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I don't have an exact solution to offer, but as a longstanding low reputation user I find it frustrating and discouraging that I have to wait for someone to upvote my questions before I can be involved. I understand the need for a system that encourages civil and constructive contributions, but there is not enough activity to let my questions get noticed.

One bad answer from another user finally got me the privilege to post this request, and it's the third goal that's encouraged on this site. Only to then find that someone found it in themselves to spitefully downvote my question on the same day. I don't see people finding it in themselves to give a friendly upvote to questions, thus blocking me out of the ability to contribute more to this community.

At the very least, I think vetted users need some encouragement to mentor those of us at reputation under 15 into getting that first 15. Let us have a rep for showing productive clarification in the comments, maybe? Give a goal or extra rep to upvote questions of low reputation users who ask valid questions?

Every benefit I've gotten from this network so far has been from questions that were common enough to have their merged duplicates rise to the top of a Google search. Asking a question here feels like pulling teeth. It doesn't seem to matter if it's valid or useful. If it's nuanced, it's hopeless to get an answer or an upvote.

marked as duplicate by gnat, πάντα ῥεῖ, Robert Longson, Mureinik, PolyGeo discussion Mar 20 at 10:11

This question has been asked before and already has an answer. If those answers do not fully address your question, please ask a new question.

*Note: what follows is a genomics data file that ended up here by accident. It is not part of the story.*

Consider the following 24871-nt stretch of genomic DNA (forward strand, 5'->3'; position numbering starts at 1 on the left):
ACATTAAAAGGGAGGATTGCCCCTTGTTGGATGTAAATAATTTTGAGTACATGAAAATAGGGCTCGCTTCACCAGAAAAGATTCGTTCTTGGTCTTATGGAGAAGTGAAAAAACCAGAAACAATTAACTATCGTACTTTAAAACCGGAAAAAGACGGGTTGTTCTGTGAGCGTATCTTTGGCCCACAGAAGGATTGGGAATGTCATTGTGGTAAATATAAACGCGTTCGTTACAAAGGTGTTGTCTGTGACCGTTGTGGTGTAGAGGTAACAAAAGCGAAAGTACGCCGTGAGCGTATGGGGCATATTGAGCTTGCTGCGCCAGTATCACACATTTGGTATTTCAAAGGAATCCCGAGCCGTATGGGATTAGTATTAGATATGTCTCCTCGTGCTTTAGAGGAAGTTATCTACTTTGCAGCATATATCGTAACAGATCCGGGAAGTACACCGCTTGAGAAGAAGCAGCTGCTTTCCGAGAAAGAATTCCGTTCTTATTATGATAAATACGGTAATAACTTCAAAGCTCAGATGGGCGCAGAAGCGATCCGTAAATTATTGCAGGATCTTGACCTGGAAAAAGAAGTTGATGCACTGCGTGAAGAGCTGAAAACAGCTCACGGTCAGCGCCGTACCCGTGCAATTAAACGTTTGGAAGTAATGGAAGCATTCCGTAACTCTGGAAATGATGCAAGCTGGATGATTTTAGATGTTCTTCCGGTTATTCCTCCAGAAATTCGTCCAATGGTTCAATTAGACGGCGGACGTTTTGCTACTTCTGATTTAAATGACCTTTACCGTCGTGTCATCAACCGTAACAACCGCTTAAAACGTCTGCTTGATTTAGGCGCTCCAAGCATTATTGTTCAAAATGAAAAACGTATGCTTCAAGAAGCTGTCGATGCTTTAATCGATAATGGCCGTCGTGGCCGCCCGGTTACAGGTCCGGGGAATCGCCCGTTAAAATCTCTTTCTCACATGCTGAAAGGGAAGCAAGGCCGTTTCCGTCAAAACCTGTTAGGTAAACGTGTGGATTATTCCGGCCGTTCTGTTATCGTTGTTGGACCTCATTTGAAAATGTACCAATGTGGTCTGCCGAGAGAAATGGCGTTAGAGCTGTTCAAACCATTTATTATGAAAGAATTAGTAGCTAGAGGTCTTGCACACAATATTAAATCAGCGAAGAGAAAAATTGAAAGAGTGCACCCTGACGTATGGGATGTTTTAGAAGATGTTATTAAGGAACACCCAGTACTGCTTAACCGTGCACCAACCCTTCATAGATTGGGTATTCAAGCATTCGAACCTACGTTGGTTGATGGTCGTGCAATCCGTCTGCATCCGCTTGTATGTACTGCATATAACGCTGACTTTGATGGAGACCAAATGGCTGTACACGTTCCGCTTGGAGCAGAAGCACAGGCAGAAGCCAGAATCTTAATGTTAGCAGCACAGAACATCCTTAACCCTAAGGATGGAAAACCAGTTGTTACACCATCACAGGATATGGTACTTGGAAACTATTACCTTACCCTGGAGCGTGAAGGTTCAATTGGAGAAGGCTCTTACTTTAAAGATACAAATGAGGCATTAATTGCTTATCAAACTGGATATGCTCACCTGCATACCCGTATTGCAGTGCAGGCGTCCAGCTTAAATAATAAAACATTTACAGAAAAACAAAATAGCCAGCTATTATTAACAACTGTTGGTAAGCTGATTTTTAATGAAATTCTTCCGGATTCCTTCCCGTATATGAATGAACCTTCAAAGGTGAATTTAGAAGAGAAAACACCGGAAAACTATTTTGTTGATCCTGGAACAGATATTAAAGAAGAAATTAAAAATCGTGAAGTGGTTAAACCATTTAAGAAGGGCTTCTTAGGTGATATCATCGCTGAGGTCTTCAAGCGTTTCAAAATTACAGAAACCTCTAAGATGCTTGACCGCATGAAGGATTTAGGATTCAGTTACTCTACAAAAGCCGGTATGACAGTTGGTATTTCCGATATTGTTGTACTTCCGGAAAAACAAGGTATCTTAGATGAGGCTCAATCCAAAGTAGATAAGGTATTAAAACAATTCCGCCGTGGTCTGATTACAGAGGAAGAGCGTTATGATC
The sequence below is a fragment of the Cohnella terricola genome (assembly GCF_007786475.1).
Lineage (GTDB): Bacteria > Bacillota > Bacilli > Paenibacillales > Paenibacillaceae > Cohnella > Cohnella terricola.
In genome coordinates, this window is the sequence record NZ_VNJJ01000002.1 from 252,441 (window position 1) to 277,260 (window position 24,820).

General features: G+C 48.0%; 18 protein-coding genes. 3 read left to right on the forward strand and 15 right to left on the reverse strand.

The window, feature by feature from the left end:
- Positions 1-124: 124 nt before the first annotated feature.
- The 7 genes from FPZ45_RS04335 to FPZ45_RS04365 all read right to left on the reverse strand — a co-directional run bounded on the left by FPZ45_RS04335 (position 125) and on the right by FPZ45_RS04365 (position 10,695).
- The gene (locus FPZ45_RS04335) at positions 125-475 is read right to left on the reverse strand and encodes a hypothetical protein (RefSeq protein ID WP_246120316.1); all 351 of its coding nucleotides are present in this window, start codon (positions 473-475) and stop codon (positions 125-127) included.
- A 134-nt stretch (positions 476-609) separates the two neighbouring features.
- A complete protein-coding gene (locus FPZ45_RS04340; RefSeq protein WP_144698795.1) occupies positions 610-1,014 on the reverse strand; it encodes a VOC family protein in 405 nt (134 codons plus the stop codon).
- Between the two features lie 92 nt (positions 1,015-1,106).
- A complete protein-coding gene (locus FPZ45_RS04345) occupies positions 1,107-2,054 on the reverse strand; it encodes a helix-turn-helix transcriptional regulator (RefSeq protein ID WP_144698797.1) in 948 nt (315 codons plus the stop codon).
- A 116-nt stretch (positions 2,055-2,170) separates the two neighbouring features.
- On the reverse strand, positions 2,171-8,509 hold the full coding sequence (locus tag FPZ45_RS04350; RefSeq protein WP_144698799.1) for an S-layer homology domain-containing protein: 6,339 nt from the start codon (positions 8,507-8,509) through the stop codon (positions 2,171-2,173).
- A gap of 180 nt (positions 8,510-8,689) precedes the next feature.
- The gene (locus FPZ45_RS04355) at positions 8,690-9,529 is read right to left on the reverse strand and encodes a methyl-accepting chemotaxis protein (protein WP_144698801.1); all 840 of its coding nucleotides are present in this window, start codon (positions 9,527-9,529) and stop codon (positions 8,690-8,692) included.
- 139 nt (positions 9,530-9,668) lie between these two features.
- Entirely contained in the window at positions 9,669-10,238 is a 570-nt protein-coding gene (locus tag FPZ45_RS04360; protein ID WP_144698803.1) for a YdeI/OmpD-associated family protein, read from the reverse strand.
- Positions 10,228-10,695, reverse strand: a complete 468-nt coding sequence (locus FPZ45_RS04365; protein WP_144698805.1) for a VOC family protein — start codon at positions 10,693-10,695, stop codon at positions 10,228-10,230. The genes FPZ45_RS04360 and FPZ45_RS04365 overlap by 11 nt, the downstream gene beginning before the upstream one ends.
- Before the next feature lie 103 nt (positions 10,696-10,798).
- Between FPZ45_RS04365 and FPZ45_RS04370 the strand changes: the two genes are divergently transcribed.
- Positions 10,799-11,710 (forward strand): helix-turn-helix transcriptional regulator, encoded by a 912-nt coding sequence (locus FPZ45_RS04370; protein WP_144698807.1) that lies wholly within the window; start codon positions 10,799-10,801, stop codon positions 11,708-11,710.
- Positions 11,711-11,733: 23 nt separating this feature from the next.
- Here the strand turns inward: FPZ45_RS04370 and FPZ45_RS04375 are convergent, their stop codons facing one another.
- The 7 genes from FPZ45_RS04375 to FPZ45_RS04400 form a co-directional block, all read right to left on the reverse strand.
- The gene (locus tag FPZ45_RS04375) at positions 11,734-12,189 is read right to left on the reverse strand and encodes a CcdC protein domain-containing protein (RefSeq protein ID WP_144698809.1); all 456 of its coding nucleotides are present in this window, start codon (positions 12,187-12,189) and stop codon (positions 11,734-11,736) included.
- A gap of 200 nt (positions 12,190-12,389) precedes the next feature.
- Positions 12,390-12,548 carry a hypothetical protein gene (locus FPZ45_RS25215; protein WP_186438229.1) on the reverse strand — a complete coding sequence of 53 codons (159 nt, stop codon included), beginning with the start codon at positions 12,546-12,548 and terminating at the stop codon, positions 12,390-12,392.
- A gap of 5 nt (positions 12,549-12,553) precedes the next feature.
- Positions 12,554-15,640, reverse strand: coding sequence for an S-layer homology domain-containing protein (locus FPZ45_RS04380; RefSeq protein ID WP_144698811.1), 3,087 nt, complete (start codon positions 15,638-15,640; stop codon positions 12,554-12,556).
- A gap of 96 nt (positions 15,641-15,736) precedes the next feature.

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In my modest opinion, there should not be anything new to add more reputation for users. There should just be a change in the mind of some users, to know when to accept and upvote, and also downvote (with its justification. But downvotes are necessary).

I have discussed here on Meta several times about the difficulty I see in some people upvoting questions. But thanks to the discussion with a lot of users, I have reached several conclusions, with which I will also refer to your question:

  • There are lots of ways to contribute to the community. The first 15 rep can be achieved by editing 7 questions (2 rep per question + 1 initial). And editing is also a contribution. Editing helps questions be more understandable, which also contributes to having a better answer as the question is clearer. I enjoy editing because in that way, even if I do not have the knowledge to answer a question, I am helping users with more knowledge, to answer a clearer question, and I do not make them waste their time in editing that question! It's all a contribution, or as in my country we say: "everyone puts their grain of sand" in the community.
  • Upvotes vary in communities: I have also talked about this on Meta. On, for example, Japanese Exchange, the upvote system (the users who vote I mean) have a very different thinking than those on SO. This might be because of the amount of questions/answers(?), which I do not know. But any question with effort and research, gets upvoted, because your contribution to the community is nice! But you should not get flustered. You have made a question to get an answer and to help future users with a problem similar to yours. If you answer something, it can happen that it does not get upvotes nor acceptance, but it is the correct answer. Don't get flustered. You have contributed to the community. That answer helped the user (he might have forgotten to upvote it/accept it), and the answer will help other users in the future!
  • Long term contribution: I have seen that the older the question is, usually, the more upvotes and interaction it has. More answers with more upvotes each answer. And I find it logical. The more the questions there are, the more people they have reached. I sometimes find myself searching for a problem, and getting to an answer from 4 years ago. Was it useful? I upvote it.